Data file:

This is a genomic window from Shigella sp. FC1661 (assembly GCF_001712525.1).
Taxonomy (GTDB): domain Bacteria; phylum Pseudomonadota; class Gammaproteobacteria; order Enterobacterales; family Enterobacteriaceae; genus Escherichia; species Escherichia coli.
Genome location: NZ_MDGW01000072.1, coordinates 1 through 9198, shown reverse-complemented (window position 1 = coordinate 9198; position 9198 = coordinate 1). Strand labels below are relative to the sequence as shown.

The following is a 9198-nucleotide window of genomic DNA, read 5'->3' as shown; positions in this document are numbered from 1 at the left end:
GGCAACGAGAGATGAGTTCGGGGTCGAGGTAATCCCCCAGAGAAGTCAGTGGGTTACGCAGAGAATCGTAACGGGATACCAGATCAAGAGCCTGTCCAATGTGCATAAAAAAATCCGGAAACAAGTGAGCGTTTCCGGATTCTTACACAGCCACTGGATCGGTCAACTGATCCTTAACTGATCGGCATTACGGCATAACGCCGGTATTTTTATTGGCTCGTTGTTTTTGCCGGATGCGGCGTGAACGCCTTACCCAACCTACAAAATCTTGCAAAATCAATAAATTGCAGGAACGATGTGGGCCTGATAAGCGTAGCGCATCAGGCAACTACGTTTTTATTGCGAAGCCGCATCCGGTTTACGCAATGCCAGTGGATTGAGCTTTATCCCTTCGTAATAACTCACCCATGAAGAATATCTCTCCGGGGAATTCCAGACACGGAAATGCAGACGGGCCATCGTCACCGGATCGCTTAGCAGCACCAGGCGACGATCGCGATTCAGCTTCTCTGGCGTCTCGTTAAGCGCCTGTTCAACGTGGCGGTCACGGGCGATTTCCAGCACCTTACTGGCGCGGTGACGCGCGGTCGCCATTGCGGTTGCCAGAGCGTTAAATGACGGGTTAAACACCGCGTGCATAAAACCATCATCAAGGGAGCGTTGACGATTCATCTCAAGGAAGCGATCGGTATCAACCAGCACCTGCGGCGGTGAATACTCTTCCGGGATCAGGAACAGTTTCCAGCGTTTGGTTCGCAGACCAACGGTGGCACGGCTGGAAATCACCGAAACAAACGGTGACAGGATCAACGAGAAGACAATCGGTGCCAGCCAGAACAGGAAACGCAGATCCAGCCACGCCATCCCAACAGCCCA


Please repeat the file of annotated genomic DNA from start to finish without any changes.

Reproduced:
This is a genomic window from Shigella sp. FC1661 (assembly GCF_001712525.1).
Taxonomy (GTDB): domain Bacteria; phylum Pseudomonadota; class Gammaproteobacteria; order Enterobacterales; family Enterobacteriaceae; genus Escherichia; species Escherichia coli.
Genome location: NZ_MDGW01000072.1, coordinates 1 through 9198, shown reverse-complemented (window position 1 = coordinate 9198; position 9198 = coordinate 1). Strand labels below are relative to the sequence as shown.

The following is a 9198-nucleotide window of genomic DNA, read 5'->3' as shown; positions in this document are numbered from 1 at the left end:
GGCAACGAGAGATGAGTTCGGGGTCGAGGTAATCCCCCAGAGAAGTCAGTGGGTTACGCAGAGAATCGTAACGGGATACCAGATCAAGAGCCTGTCCAATGTGCATAAAAAAATCCGGAAACAAGTGAGCGTTTCCGGATTCTTACACAGCCACTGGATCGGTCAACTGATCCTTAACTGATCGGCATTACGGCATAACGCCGGTATTTTTATTGGCTCGTTGTTTTTGCCGGATGCGGCGTGAACGCCTTACCCAACCTACAAAATCTTGCAAAATCAATAAATTGCAGGAACGATGTGGGCCTGATAAGCGTAGCGCATCAGGCAACTACGTTTTTATTGCGAAGCCGCATCCGGTTTACGCAATGCCAGTGGATTGAGCTTTATCCCTTCGTAATAACTCACCCATGAAGAATATCTCTCCGGGGAATTCCAGACACGGAAATGCAGACGGGCCATCGTCACCGGATCGCTTAGCAGCACCAGGCGACGATCGCGATTCAGCTTCTCTGGCGTCTCGTTAAGCGCCTGTTCAACGTGGCGGTCACGGGCGATTTCCAGCACCTTACTGGCGCGGTGACGCGCGGTCGCCATTGCGGTTGCCAGAGCGTTAAATGACGGGTTAAACACCGCGTGCATAAAACCATCATCAAGGGAGCGTTGACGATTCATCTCAAGGAAGCGATCGGTATCAACCAGCACCTGCGGCGGTGAATACTCTTCCGGGATCAGGAACAGTTTCCAGCGTTTGGTTCGCAGACCAACGGTGGCACGGCTGGAAATCACCGAAACAAACGGTGACAGGATCAACGAGAAGACAATCGGTGCCAGCCAGAACAGGAAACGCAGATCCAGCCACGCCATCCCAACAGCCCA